With all of America watching, the shocking Scientology case appears to be continuing.

A judge on Wednesday declared a mistrial in the rape case against Danny Masterson after a jury said it was deadlocked on charges that the actor raped three women at his home in the Hollywood Hills in the early 2000s, the Los Angeles County District Attorney’s Office said.

Known for his roles in the sitcom “That ’70s Show” and the Netflix comedy “The Ranch,” Masterson, 46, was fired in 2017 amid sexual assault allegations.

The jury could not reach a decision on the three charges of forcible rape that the actor faces in Los Angeles County Superior Court. If convicted, Masterson could face 45 years to life in prison.

Opening arguments in the case began on Oct. 18. Deliberations began on Nov. 15 and reached a deadlock three days later, jurors told the judge, who instructed the jury to continue deliberating after a weeklong break for Thanksgiving. When the court met again on Monday, two jurors with Covid-19 were dismissed and replaced with two alternates, resetting the deliberations, The Associated Press reported.

The district attorney’s office said in a statement on Wednesday that “we will now consider our next steps as it relates to prosecuting this case.”

“While we are disappointed with the outcome in this trial, we thank the jurors for their service,” the statement said. “We also want to give our heartfelt appreciation to the victims for bravely stepping forward and recounting their harrowing experiences.”

Masterson’s lawyer, Philip Cohen, said he was thankful for “the incredible care and commitment that the jurors showed in this case,” which he said hinged on the credibility of Masterson’s accusers.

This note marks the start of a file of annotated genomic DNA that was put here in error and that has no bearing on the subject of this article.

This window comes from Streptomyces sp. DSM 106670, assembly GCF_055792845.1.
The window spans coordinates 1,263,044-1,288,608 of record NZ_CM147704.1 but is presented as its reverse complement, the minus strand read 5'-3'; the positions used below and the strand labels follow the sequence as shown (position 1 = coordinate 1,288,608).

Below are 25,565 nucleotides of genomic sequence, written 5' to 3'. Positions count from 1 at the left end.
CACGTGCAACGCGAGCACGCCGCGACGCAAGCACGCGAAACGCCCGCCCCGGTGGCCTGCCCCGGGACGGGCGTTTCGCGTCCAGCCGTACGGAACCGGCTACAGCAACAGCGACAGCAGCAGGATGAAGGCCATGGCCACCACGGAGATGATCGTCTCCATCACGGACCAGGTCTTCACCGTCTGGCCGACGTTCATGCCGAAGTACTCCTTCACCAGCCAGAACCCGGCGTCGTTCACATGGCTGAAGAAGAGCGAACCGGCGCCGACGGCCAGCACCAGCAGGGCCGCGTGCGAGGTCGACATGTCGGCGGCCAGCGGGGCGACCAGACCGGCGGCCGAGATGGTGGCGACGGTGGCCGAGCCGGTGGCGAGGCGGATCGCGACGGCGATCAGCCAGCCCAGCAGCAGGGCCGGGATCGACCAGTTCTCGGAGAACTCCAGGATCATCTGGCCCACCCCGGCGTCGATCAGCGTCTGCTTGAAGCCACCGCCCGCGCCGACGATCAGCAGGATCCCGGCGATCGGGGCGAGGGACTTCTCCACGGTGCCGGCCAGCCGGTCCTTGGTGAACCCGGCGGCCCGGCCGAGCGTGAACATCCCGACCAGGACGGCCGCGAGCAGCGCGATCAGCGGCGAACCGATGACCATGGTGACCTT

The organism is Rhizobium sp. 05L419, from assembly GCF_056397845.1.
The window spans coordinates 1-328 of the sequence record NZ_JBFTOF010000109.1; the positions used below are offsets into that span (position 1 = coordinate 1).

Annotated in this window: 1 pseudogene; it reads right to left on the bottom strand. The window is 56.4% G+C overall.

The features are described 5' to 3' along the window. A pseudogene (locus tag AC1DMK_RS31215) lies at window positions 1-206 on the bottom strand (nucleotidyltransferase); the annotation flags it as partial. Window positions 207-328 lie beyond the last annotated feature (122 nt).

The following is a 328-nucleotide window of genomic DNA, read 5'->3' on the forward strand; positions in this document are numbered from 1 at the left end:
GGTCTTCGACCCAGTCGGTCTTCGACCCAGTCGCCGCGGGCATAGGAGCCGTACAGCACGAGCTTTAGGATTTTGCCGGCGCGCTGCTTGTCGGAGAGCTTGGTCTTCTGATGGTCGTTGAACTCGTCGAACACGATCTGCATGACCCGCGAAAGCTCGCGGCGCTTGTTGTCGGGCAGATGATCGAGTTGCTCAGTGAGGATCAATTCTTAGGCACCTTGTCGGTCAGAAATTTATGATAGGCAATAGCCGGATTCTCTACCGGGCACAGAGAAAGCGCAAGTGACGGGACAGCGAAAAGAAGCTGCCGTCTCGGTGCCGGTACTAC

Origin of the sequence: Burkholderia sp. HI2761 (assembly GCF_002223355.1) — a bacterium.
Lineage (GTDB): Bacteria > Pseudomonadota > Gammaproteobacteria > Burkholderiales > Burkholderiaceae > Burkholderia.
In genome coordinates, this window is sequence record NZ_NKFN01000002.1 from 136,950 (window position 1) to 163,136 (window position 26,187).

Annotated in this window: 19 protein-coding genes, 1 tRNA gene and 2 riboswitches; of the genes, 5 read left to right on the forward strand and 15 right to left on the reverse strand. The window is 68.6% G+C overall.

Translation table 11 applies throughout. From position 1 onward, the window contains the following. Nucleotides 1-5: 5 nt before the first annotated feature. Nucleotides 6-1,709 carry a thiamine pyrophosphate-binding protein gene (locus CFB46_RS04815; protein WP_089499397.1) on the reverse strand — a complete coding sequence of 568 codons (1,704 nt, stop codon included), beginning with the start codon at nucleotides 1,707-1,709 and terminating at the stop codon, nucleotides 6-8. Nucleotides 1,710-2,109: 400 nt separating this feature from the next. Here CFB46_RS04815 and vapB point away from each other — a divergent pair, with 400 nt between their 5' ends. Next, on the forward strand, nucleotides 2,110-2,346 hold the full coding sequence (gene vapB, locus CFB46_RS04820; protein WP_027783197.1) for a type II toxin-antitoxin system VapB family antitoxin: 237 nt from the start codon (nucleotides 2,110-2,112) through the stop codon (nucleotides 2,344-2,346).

“The vote count says it all, and it is a true testament to our justice system that the jurors were able to see through all the inflammatory noise and focus solely on what was truly important,” Mr. Cohen said in a statement.

Masterson’s case involved accusations by two of the women that the Church of Scientology, to which they and Masterson belonged, discouraged them from reporting the rapes to law enforcement. The church strongly denied that it pressures victims.

Mr. Cohen had sought to limit discussion of Scientology in court, telling the judge in October that it would unfairly bias the jury and force the defense to fight a “war on two fronts,” The Los Angeles Times reported.

But the judge, Charlaine F. Olmedo, found that Scientology was relevant to the case, and that the women could testify about their belief that church policy discouraged them from reporting the accusations to law enforcement, The Times reported.

According to a trial brief filed by the Los Angeles County District Attorney’s Office, Masterson raped a woman, identified only as Jen B., in April 2003 after she went to his house to pick up keys and he gave her a red vodka drink. About 20 or 30 minutes later, she felt “very disoriented,” the brief states.

According to the brief, Masterson raped her after she regained consciousness on his bed. She reached for his hair to try to pull him off and tried to push a pillow into his face, it states. When Masterson heard a man yelling in the house, he pulled a gun from his night stand and told her not to move or “say anything,” adding expletives, the document states.

The trial brief says that Masterson raped a second woman, identified only as Christina B., who had been in a relationship with him and had lived with him for six years.